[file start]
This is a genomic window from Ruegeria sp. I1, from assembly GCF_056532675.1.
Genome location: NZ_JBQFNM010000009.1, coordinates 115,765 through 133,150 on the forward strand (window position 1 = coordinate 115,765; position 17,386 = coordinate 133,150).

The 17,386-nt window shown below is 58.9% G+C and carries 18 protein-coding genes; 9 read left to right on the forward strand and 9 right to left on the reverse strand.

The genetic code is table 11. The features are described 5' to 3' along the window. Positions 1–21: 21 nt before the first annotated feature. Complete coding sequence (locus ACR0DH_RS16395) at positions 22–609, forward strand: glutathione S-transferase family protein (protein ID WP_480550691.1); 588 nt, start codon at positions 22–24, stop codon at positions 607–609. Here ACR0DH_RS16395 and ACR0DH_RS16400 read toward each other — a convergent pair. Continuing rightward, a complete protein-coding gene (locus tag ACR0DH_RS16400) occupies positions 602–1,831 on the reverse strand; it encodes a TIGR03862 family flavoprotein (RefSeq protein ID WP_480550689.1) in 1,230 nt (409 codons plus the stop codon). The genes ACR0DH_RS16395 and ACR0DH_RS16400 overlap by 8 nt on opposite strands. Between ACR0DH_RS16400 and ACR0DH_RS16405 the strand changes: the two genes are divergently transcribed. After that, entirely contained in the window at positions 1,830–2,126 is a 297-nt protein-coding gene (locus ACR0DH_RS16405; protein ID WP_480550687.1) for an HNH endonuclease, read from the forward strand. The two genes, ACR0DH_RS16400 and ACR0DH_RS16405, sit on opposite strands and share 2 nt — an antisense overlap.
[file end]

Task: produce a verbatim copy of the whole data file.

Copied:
This is a genomic window from Ruegeria sp. I1, from assembly GCF_056532675.1.
Genome location: NZ_JBQFNM010000009.1, coordinates 115,765 through 133,150 on the forward strand (window position 1 = coordinate 115,765; position 17,386 = coordinate 133,150).

The 17,386-nt window shown below is 58.9% G+C and carries 18 protein-coding genes; 9 read left to right on the forward strand and 9 right to left on the reverse strand.

The genetic code is table 11. The features are described 5' to 3' along the window. Positions 1–21: 21 nt before the first annotated feature. Complete coding sequence (locus ACR0DH_RS16395) at positions 22–609, forward strand: glutathione S-transferase family protein (protein ID WP_480550691.1); 588 nt, start codon at positions 22–24, stop codon at positions 607–609. Here ACR0DH_RS16395 and ACR0DH_RS16400 read toward each other — a convergent pair. Continuing rightward, a complete protein-coding gene (locus tag ACR0DH_RS16400) occupies positions 602–1,831 on the reverse strand; it encodes a TIGR03862 family flavoprotein (RefSeq protein ID WP_480550689.1) in 1,230 nt (409 codons plus the stop codon). The genes ACR0DH_RS16395 and ACR0DH_RS16400 overlap by 8 nt on opposite strands. Between ACR0DH_RS16400 and ACR0DH_RS16405 the strand changes: the two genes are divergently transcribed. After that, entirely contained in the window at positions 1,830–2,126 is a 297-nt protein-coding gene (locus ACR0DH_RS16405; protein ID WP_480550687.1) for an HNH endonuclease, read from the forward strand. The two genes, ACR0DH_RS16400 and ACR0DH_RS16405, sit on opposite strands and share 2 nt — an antisense overlap.